Carlo Emilio Bonferroni (1892–1960) was born in Bergamo, Italy, in 1892. Before enrolling in the mathematics department at the University of Turin, he studied conducting and the piano at the Music Conservatory of Turin. Bonferroni, like many men of his generation, fought in World War I, during which he was part of The Engineer Corps of the Italian Army.
After the war, Bonferroni was appointed as an assistant professor at the Polytechnic University of Turin. He taught geometry, mechanics, and analysis. In 1923, he moved to Bari and began teaching at the Economics Institute, where he got to teach financial mathematics, a topic that was of great interest to him. In 1933, Bonferroni moved to Florence, where he was chair of the mathematics department until his death in 1960.
Bonferroni's interests had a large breadth. He published on actuarial mathematics, probability, statistics, analysis, geometry, and mechanics. His work on probability inequalities has been applied to simultaneous statistical inference. However, the app lication of Bonferroni’s theory to the construction of confidence intervals is the work of Olive Jean Dunn.
Olive Jean Dunn (1915–2008) obtained her bachelor's degree in 1936, her master's degree in 1951, and her PhD in 1956, all from the University of California in Los Angeles (UCLA). After spending one year as an assistant professor at Iowa State College, she returned to UCLA to serve in the biostatistics and preventive medicine and health departments. She remained at UCLA for the rest of her career.
Dunn is best known for her application of Bonferroni's inequalities to construct corrections to confidence intervals for multiple comparisons. Although the literature refers to it as the Bonferroni correction, it is Dunn who developed the application we use today.
Dunn is also well known for her textbooks Basic Statistics: A Primer for the Biomedical Sciences, written in 1977 with later editions co-authored with Virginia A. Clark, and Applied Statistics: An Analysis of Variance and Regression, which was also co-authored with Clark.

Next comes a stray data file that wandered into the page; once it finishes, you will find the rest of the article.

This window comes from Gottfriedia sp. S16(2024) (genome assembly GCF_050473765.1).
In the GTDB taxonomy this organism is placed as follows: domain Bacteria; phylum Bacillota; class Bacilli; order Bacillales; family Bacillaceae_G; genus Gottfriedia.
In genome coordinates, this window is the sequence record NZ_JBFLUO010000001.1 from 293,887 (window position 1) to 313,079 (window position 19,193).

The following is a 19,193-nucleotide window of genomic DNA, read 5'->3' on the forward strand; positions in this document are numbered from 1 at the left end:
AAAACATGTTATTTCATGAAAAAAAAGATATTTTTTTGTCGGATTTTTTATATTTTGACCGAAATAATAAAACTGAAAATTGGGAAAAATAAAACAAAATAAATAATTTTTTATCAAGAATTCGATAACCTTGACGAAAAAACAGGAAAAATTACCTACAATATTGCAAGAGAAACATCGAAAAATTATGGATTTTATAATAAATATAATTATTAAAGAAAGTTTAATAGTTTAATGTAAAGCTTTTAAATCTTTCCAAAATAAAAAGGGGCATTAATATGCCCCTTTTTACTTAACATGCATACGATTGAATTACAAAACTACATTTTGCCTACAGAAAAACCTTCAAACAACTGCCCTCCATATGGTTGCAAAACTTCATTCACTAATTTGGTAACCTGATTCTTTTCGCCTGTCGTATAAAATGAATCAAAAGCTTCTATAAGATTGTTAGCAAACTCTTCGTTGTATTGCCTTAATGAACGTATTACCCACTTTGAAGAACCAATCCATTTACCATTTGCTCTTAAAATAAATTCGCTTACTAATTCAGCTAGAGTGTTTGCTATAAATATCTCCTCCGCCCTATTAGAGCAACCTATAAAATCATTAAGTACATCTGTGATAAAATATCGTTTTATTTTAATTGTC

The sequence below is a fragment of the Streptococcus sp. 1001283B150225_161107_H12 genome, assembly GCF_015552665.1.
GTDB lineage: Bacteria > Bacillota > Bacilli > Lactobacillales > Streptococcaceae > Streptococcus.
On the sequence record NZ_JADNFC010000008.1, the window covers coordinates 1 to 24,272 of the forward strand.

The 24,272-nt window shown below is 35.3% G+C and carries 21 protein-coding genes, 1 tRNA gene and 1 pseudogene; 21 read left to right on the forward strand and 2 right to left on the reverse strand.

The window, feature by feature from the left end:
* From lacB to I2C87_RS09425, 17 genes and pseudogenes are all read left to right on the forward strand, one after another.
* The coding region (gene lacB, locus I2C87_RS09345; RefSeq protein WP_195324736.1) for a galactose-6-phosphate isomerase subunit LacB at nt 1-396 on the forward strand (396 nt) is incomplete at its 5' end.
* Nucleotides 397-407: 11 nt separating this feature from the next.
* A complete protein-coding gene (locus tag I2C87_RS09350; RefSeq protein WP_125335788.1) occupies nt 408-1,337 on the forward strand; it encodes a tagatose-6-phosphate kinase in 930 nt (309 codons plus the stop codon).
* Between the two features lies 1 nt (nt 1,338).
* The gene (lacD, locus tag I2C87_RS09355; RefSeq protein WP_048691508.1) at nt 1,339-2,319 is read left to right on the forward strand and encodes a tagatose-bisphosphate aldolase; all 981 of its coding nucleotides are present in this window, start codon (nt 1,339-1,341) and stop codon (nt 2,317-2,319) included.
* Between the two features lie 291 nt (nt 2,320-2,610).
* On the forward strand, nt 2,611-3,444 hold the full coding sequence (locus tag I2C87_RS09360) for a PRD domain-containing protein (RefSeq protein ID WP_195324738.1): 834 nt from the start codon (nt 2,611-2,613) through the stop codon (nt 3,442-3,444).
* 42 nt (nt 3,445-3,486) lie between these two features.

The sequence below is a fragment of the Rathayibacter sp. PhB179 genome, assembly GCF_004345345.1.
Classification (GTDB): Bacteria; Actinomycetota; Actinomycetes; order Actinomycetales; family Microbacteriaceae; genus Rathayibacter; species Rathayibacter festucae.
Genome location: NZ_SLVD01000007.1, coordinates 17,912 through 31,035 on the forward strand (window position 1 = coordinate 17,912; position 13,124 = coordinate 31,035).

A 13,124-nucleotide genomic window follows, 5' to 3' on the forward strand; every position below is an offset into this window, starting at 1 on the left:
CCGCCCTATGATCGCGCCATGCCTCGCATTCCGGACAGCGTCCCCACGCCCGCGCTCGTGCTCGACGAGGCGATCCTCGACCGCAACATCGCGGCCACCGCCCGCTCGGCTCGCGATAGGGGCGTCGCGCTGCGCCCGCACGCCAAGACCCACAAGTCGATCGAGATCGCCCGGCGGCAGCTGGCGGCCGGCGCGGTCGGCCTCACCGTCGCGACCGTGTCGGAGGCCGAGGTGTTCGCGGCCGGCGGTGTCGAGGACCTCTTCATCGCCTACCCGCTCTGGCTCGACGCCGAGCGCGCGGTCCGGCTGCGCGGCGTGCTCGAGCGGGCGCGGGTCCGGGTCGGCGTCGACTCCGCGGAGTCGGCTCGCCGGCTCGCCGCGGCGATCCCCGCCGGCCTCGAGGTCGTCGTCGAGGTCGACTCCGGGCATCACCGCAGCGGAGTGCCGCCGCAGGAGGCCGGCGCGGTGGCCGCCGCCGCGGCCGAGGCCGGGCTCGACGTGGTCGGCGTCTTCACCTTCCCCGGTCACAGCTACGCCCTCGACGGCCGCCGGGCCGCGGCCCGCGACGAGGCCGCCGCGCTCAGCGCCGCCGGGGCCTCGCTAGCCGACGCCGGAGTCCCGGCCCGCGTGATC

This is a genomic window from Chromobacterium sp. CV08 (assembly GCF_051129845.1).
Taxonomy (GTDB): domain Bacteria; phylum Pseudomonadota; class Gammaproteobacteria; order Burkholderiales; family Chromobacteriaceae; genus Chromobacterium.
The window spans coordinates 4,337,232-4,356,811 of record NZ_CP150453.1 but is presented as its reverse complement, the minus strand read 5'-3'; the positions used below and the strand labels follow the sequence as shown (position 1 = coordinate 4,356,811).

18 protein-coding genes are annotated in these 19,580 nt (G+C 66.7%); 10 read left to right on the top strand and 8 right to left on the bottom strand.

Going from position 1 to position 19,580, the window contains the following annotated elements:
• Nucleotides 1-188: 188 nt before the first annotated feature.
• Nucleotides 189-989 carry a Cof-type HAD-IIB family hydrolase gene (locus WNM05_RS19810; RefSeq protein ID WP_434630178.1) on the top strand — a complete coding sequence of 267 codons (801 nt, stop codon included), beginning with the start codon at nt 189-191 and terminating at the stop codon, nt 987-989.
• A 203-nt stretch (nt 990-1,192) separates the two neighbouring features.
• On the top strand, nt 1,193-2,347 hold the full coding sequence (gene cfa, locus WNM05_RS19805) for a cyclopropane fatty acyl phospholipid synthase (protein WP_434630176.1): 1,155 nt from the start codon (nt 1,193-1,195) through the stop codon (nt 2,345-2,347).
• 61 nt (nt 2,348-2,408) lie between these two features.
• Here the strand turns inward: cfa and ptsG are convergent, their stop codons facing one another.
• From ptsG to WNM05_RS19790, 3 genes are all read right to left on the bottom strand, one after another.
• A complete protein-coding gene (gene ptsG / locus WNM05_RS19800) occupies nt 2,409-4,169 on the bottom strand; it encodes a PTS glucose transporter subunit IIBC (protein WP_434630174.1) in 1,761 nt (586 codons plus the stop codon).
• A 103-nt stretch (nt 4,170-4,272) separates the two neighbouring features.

In 1968, Dunn became a Fellow of the American Statistical Association. She also was a fellow of the American Public Health Association and the American Association for the Advancement of Science. In 1974, she was awarded the honor of UCLA Woman of Science.
Clive William John Granger (1934–2009) was born in Swansea, Wales, and earned degrees in mathematics and statistics at the University of Nottingham. Joining the staff there, he also worked at Princeton on the spectral analysis of economic time series before moving in 1974 to the University of California, San Diego. He was awarded the 2003 Nobel Prize in Economics for methods of analyzing economic time series with common trends (cointegration). He was knighted in 2005, thus becoming Sir Clive Granger.
Eliakim Hastings Moore (1862–1932) was born in Marietta, Ohio. He studied mathematics and astronomy at Yale and was awarded a PhD for a thesis on n-dimensional geometry. After a year studying in Germany and teaching posts at Northwestern and Yale, he settled at the University of Chicago in 1892. Moore worked on algebra, including fields and groups, the foundations of geometry and the foundations of analysis, algebraic geometry, number theory, and integral equations. He was an inspiring teacher and a great organizer in American mathematics, playing an important part in the early years of the American Mathematical Society.
Issai Schur (1875–1941) was born in Mogilev, which is now in Belarus. He studied mathematics and physics at the University of Berlin, where Frobenius was one of his teachers. Schur obtained his doctorate with a thesis on rational representations of the general linear group over the complex field. Thereafter, he taught and researched at Berlin University (with an interval in Bonn) until he was dismissed by the Nazis in 1935. He was a superb lecturer. Schur is now known mainly for his fundamental contributions to the representation theory of groups, but he also worked in other areas of algebra, including matrices, number theory, and analysis. In 1939, he emigrated to Palestine, where he later died in poverty.